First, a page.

In a strange Mutant Enemy juxtaposition, Amy Acker is to be Nathan Fillion’s missing wife in Drive. They’ve currently ordered 12 episodes on top of the now re-cast pilot, making 13 episodes in total. For a Tim Minear series. I think we can all see where this is heading.
Heroes has been renewed for a second season. By the end of the first season we’ll know whether the show can possibly continue spitting out plot at a rate that would make most other shows tremble. I really hope it can: it’d be a shame to see a Lost-style consolidation into jealously hoarding a meagre store of ideas; one of Heroes‘ more compelling elements is its page-turning cliffhangers. It starts on the UK Sci-Fi Channel next month and BBC2 has it at some point after that.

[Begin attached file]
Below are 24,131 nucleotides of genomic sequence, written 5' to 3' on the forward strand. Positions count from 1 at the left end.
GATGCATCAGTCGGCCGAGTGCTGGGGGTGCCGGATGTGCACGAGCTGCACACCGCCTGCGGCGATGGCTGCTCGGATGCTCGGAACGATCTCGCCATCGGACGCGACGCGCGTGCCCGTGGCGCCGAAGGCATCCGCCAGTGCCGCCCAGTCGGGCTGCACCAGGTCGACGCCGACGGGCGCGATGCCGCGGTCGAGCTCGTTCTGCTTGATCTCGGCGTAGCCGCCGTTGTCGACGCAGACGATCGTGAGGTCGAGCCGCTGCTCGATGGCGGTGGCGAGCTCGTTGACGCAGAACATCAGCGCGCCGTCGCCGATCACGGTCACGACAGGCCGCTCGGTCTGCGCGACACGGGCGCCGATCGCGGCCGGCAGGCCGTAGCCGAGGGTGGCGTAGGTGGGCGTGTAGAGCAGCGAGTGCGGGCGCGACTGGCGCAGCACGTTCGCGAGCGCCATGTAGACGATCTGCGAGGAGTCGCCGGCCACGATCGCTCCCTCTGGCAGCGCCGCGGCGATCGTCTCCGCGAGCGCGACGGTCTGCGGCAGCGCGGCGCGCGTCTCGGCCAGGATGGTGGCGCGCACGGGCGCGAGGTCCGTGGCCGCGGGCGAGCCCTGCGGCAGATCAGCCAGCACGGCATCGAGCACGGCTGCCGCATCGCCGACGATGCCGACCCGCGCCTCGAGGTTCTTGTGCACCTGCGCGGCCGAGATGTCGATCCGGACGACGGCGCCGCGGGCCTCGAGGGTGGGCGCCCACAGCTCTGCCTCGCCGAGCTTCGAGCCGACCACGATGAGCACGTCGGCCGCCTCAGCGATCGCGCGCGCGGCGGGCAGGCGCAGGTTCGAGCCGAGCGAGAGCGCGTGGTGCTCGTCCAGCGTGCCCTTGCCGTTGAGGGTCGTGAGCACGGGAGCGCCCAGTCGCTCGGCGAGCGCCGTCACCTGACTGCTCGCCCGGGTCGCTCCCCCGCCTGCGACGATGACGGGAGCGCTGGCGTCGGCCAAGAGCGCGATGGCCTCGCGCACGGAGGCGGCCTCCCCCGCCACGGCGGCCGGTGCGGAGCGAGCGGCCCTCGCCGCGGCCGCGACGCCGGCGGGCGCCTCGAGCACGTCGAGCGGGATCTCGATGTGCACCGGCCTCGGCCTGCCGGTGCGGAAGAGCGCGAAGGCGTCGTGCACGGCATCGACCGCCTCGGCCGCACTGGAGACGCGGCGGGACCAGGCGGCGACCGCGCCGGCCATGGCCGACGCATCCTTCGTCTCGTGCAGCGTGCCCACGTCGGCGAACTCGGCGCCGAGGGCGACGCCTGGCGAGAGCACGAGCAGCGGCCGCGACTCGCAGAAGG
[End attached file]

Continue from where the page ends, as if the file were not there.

Battlestar Galactica in ‘may upset its fans’ shock. No surprise there, you may imagine, but it does seem to involve a significant turn of events (general spoileryness in the link). Hopefully this will be one that’s integrated into the storyline a little better than most of the series’ recent games of character pinball.
Torchwood was apparently a ratings success after all. Hard to believe, I know. Okay, its BBC3 ratings fell by two-thirds but remained high for the channel, and the BBC2 ones fared a little better. In total it ranged from about 6.6 to 4 million. Still, it’s hard to see what it was about the show that actually warranted the attention of 4 million people. (My review of the finale *cough*shamelessplug*cough*.)